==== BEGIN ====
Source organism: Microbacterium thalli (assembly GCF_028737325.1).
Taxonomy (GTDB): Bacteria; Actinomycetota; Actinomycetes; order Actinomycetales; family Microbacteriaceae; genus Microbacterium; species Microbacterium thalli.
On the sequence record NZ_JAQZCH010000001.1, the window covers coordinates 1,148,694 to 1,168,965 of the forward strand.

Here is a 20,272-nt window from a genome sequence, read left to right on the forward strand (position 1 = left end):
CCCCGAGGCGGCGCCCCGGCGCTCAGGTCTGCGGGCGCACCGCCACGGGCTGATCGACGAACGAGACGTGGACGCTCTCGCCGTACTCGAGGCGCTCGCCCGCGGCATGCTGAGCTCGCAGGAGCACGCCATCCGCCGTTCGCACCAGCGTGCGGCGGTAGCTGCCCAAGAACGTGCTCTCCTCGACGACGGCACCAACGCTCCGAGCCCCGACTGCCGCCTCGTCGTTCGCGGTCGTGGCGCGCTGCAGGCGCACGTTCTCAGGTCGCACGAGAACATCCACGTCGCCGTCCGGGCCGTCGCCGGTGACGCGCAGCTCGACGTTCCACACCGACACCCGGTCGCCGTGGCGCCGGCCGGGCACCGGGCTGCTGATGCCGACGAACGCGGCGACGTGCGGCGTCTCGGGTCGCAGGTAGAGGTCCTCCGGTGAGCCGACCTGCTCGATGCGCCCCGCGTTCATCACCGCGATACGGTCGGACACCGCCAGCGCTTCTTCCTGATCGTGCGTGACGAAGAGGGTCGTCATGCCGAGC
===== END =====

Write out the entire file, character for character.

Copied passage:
Source organism: Microbacterium thalli (assembly GCF_028737325.1).
Taxonomy (GTDB): Bacteria; Actinomycetota; Actinomycetes; order Actinomycetales; family Microbacteriaceae; genus Microbacterium; species Microbacterium thalli.
On the sequence record NZ_JAQZCH010000001.1, the window covers coordinates 1,148,694 to 1,168,965 of the forward strand.

Here is a 20,272-nt window from a genome sequence, read left to right on the forward strand (position 1 = left end):
CCCCGAGGCGGCGCCCCGGCGCTCAGGTCTGCGGGCGCACCGCCACGGGCTGATCGACGAACGAGACGTGGACGCTCTCGCCGTACTCGAGGCGCTCGCCCGCGGCATGCTGAGCTCGCAGGAGCACGCCATCCGCCGTTCGCACCAGCGTGCGGCGGTAGCTGCCCAAGAACGTGCTCTCCTCGACGACGGCACCAACGCTCCGAGCCCCGACTGCCGCCTCGTCGTTCGCGGTCGTGGCGCGCTGCAGGCGCACGTTCTCAGGTCGCACGAGAACATCCACGTCGCCGTCCGGGCCGTCGCCGGTGACGCGCAGCTCGACGTTCCACACCGACACCCGGTCGCCGTGGCGCCGGCCGGGCACCGGGCTGCTGATGCCGACGAACGCGGCGACGTGCGGCGTCTCGGGTCGCAGGTAGAGGTCCTCCGGTGAGCCGACCTGCTCGATGCGCCCCGCGTTCATCACCGCGATACGGTCGGACACCGCCAGCGCTTCTTCCTGATCGTGCGTGACGAAGAGGGTCGTCATGCCGAGC